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Exposure in Labs (help)

Warren Gallin wgallin at gpu.srv.ualberta.ca
Sat Jun 18 11:26:33 EST 1994

In Article <17JUN94.25450732.0009 at MUSIC.CC.UGA.EDU>, SVHL000
>Hello:) My name is Annalee and I am just beginning my first undergrad
>research project in cell biology. I am concerned about exposure to
>radiation and toxic chemicals in the lab...today my mentor dropped a
>vial of phenol (which splashed on my forehead...go figure?). I washed
>it off thoroughly; however, I was not aware of how toxic/caustic etc.
>phenol was. Does anyone know if I need to do anything else to make
>sure the phenol won't burn or hurt my skin/health? Also, does anyone
>work with UV illumination boxes/photography (as in ethidium bromide
>flourescence of agarose gels)? I seem to have gotten an awful sunburn
>today, and I wasn't out in the sun! How do you all protect yourself
>from overexposure? I apologize for all these simplistic questions...
>I asked my mentor and he kind of laughed it off...and somehow I don't
>think it's too funny...I know there are risks inherent in any lab
>work, but I'd appreciate any input anyone might have about this...
>Many thanks in advance...my address is svhl at music.cc.uga.edu:)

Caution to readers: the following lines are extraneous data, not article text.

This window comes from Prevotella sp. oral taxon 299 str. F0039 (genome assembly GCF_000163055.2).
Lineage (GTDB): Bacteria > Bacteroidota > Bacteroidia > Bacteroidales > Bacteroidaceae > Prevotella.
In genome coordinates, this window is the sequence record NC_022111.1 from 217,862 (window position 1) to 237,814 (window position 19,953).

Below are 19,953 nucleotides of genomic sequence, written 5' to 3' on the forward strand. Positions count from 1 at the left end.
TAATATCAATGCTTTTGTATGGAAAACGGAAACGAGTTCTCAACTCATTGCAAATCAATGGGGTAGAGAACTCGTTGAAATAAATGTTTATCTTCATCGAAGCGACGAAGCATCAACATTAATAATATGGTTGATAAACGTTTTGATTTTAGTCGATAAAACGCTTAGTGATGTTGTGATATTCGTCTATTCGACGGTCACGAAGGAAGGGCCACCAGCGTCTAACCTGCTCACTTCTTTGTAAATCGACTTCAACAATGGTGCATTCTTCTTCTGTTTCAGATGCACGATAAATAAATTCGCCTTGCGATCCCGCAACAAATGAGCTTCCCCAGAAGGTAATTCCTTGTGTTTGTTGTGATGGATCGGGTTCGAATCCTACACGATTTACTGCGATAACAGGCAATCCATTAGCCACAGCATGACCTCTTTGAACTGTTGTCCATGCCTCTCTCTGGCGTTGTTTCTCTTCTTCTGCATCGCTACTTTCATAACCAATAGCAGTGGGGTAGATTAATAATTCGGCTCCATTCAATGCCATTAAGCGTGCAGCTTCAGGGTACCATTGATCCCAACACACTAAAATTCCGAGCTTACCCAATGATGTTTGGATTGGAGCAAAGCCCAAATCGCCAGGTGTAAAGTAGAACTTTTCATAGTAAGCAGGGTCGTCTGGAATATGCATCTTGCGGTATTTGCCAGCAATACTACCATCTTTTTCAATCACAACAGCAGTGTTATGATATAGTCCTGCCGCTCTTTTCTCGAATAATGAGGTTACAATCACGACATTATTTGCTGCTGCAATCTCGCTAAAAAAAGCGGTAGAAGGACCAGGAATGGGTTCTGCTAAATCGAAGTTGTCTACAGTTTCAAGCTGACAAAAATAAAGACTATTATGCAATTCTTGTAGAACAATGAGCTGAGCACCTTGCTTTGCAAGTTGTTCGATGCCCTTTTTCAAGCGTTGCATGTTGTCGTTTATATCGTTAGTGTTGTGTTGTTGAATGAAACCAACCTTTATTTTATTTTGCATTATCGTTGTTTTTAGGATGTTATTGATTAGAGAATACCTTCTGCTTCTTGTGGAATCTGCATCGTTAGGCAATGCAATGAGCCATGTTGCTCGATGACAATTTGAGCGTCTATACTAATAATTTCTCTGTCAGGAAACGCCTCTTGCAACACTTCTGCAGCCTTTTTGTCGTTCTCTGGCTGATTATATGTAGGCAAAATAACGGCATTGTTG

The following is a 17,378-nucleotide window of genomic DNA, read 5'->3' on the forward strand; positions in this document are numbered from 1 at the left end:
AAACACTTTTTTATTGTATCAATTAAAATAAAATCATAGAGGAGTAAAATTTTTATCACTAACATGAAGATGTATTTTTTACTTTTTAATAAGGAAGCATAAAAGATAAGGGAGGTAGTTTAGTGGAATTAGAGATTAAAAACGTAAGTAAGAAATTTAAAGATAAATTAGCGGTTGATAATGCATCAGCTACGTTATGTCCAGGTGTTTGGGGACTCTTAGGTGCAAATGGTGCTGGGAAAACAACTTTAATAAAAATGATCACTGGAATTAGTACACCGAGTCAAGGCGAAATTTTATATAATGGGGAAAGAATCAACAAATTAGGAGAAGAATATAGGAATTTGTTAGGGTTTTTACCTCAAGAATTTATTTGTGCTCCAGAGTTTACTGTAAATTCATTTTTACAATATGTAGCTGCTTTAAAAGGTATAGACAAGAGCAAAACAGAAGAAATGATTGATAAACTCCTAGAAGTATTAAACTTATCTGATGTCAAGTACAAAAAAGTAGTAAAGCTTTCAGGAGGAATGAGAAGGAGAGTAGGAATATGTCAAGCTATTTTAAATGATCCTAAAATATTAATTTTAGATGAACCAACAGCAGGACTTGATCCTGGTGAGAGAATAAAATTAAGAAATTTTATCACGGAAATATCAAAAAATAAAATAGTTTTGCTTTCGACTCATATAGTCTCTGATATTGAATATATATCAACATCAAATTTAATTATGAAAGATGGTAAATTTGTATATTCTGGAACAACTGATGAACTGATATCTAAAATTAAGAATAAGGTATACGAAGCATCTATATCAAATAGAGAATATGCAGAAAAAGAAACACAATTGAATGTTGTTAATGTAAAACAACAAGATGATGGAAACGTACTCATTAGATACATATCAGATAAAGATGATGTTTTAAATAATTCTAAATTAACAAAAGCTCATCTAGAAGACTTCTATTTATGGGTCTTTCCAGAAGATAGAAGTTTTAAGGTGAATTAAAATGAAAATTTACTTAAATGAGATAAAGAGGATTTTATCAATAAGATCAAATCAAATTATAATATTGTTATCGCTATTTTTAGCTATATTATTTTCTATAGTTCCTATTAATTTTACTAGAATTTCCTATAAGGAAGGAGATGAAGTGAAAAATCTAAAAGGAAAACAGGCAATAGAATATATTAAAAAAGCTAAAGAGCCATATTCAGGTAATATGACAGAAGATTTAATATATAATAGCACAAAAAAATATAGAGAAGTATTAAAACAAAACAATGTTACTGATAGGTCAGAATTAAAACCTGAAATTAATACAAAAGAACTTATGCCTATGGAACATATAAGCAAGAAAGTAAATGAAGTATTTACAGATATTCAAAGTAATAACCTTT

1) Phenol can give you a very nasty burn if not treated correctly.  Washing
with soap and water was the correct move.

2) When working with a UV light box you shouldwear a full face shield to
prevent the kind of "sunburn" that you mentioned.  By far more important,
however, is to wear good UV blocking goggles.  The damage that the UV light
can do to your eyes is painful and long lasting.

I think anyone who laughs off the potential dangers of the reagents and
equipment in a lab is not fulfilling their duty as a supervisor.  I realize
that there are careless slobs who get ahead in the world, but they should
not be encouraged.  You might want to sit down with your mentor and discuss
your concerns; this may help you set up a clearer line of communication as
well as clarifying your worries.  If this does not work to your
satisfaction, you might consider talking to departmental superiors or the
occupational health and safety office.  It is possible to use the materials
and equipment in a molecular biology lab in a safe manner, but it requires
knowledge on the part of everyone in the lab and committment from the lab
head to run a safe operation.  You should not settle for anything less, in
my humble opinion.

Warren Gallin,
Department of Zoology, University of Alberta
wgallin at gpu.srv.ualberta.ca

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